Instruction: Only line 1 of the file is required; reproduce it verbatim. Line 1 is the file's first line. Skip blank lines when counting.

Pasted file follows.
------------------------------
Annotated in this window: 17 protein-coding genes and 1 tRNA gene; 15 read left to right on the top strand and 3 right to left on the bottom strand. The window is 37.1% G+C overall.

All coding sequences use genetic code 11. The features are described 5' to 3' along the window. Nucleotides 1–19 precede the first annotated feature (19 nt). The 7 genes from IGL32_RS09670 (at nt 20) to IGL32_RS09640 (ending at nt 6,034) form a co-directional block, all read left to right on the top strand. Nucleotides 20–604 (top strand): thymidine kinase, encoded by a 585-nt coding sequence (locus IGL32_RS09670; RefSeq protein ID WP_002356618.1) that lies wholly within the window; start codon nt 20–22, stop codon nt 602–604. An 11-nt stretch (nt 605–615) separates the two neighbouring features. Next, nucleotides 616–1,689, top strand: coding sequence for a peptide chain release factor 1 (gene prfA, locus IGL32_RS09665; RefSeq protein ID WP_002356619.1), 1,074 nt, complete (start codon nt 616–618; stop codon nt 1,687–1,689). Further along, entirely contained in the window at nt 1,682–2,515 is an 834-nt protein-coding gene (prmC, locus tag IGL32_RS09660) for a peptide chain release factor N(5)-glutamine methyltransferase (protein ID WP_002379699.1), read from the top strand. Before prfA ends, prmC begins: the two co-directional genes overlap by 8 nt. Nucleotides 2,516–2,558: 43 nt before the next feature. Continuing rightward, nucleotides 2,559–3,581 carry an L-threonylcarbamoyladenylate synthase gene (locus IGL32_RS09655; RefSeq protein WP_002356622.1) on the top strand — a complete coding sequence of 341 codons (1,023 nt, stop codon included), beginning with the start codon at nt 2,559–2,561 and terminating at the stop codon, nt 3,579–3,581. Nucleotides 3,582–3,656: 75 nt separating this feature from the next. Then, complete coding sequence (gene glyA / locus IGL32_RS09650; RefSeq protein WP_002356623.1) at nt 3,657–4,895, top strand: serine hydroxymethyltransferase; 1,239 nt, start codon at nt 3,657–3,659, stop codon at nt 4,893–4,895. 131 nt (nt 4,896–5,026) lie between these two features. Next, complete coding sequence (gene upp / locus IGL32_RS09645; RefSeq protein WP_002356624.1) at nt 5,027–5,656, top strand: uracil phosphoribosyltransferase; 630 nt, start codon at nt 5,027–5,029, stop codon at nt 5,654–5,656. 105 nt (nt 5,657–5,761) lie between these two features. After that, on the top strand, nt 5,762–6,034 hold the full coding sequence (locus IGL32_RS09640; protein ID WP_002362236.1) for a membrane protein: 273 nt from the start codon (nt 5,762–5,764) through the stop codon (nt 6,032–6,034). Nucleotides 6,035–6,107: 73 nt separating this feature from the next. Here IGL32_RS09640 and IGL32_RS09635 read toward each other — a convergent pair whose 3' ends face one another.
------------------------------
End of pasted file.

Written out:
Annotated in this window: 17 protein-coding genes and 1 tRNA gene; 15 read left to right on the top strand and 3 right to left on the bottom strand. The window is 37.1% G+C overall.